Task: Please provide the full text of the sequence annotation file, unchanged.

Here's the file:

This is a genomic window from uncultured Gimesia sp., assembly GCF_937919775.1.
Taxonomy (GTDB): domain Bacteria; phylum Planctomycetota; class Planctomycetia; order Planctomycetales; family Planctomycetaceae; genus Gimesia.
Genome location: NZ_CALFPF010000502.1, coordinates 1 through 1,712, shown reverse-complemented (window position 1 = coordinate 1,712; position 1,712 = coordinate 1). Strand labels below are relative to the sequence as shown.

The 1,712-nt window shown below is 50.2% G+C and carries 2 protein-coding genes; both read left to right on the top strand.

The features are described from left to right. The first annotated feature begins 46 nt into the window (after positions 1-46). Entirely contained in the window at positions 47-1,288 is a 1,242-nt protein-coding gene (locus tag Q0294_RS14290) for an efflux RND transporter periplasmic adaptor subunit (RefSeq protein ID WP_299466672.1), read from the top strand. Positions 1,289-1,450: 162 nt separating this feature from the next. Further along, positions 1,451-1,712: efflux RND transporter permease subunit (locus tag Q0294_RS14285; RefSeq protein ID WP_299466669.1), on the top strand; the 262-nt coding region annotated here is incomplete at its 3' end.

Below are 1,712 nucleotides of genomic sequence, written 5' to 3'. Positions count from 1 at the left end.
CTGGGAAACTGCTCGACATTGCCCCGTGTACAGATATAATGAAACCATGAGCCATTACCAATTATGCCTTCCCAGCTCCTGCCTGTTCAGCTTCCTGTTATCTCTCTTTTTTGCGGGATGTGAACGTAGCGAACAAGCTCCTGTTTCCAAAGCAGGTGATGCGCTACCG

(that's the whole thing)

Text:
This is a genomic window from uncultured Gimesia sp., assembly GCF_937919775.1.
Taxonomy (GTDB): domain Bacteria; phylum Planctomycetota; class Planctomycetia; order Planctomycetales; family Planctomycetaceae; genus Gimesia.
Genome location: NZ_CALFPF010000502.1, coordinates 1 through 1,712, shown reverse-complemented (window position 1 = coordinate 1,712; position 1,712 = coordinate 1). Strand labels below are relative to the sequence as shown.

The 1,712-nt window shown below is 50.2% G+C and carries 2 protein-coding genes; both read left to right on the top strand.

The features are described from left to right. The first annotated feature begins 46 nt into the window (after positions 1-46). Entirely contained in the window at positions 47-1,288 is a 1,242-nt protein-coding gene (locus tag Q0294_RS14290) for an efflux RND transporter periplasmic adaptor subunit (RefSeq protein ID WP_299466672.1), read from the top strand. Positions 1,289-1,450: 162 nt separating this feature from the next. Further along, positions 1,451-1,712: efflux RND transporter permease subunit (locus tag Q0294_RS14285; RefSeq protein ID WP_299466669.1), on the top strand; the 262-nt coding region annotated here is incomplete at its 3' end.

Below are 1,712 nucleotides of genomic sequence, written 5' to 3'. Positions count from 1 at the left end.
CTGGGAAACTGCTCGACATTGCCCCGTGTACAGATATAATGAAACCATGAGCCATTACCAATTATGCCTTCCCAGCTCCTGCCTGTTCAGCTTCCTGTTATCTCTCTTTTTTGCGGGATGTGAACGTAGCGAACAAGCTCCTGTTTCCAAAGCAGGTGATGCGCTACCG